|March PM10 and Temp Data Available |
This March’s PM-10 particulate air pollution levels were more than double the average level for February, according to reports from the City’s Environmental Health Department.
“March was also a great example of how PM-10 levels drop when it snows, and snow covers dust on the streets,” said Lee Cassin, director of Environmental Health. “The levels go up right away when roads dry out and traffic grinds up the dirt.”
This graph shows how levels dropped whenever it snowed in Aspen.
PM-10 levels also tend to drop on weekends when traffic is lower and rise on weekdays. The average level in March was 26 millionths of a gram of PM-10 in each cubic meter of air. The federal health standard is 150, though much lower levels are now known to cause health effects. PM-10 causes increased rates of hospitalization, respiratory illness, and death rates, even at moderate levels. The worst day in March had a level of 43.
It snowed on 11 days in March and the snow cover dropped from 30 to 20 inches. Both high and low temperatures in March were warmer than historical levels. Nationwide, March was cooler in the south and warmer in the north.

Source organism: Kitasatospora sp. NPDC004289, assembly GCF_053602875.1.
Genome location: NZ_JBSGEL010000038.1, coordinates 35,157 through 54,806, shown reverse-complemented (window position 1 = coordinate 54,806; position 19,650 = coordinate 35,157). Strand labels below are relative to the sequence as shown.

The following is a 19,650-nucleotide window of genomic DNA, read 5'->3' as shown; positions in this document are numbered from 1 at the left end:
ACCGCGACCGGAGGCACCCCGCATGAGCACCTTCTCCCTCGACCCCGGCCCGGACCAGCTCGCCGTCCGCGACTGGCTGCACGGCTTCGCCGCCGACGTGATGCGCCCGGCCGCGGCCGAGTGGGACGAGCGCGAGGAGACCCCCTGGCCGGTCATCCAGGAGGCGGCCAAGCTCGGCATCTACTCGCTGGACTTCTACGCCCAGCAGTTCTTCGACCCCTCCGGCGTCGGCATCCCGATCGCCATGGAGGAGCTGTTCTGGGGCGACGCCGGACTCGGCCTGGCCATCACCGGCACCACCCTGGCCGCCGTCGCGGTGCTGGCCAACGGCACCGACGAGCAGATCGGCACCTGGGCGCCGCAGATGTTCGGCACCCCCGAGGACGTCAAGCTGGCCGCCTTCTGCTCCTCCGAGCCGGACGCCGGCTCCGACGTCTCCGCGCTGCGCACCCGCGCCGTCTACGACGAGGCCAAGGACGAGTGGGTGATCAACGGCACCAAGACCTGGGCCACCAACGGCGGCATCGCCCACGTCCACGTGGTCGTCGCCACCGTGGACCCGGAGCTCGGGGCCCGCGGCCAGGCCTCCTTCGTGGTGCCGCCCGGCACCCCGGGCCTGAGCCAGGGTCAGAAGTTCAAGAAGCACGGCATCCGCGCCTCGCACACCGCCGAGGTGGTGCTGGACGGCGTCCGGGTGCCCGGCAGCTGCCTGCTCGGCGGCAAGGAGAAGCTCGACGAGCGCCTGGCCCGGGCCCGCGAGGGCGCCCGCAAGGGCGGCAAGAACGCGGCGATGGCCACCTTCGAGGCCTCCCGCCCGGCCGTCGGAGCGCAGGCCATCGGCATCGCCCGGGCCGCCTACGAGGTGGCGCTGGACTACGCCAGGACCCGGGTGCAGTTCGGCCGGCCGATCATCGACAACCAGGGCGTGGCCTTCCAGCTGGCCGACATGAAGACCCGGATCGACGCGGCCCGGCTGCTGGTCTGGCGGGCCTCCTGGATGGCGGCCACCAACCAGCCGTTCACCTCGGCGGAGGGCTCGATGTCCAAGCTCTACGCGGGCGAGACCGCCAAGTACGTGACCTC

“One of the interesting recent weather phenomena is the increased incidence of ‘red dust events’ which causes the snow to melt much faster, since it makes the snow absorb more solar radiation,” said Kim Peterson, director of the City’s Canary Initiative. “When combined with warmer spring temperatures, the effect on snowpack is to make the snow disappear even faster.”
March did not have any major dust events, but there have already been two red dust warnings issued by the Colorado Department of Public Health and Environment so far in April. In these events, dust from Arizona and Utah, worsened by roads and associated development and land clearance, blows to Aspen when winds are strong. Scientists can pinpoint the origin of the dust by both its geology and by back-tracing where the winds were from when the dust reached Aspen.
The dust also causes problems for water treatment plants that must remove the large amounts of fine dust. The incidence of these dust events appears to be increasing in the last few years. According to the Southern Utah Wilderness Alliance (SUWA), some of the worst dust storms have caused snow to melt weeks earlier in the spring. SUWA cites grazing, oil and gas development, and off-road vehicles as major surface disturbing activities that destabilize the dust and allow it to be carried to Colorado.
For more information on air quality in Aspen, visit www.aspenpitkin.com/Departments/Environmental-Health. For information on Aspen’s global warming programs, go to www.aspenpitkin.com/Departments/Canary-Initiative/.
Posted on Friday, April 16, 2010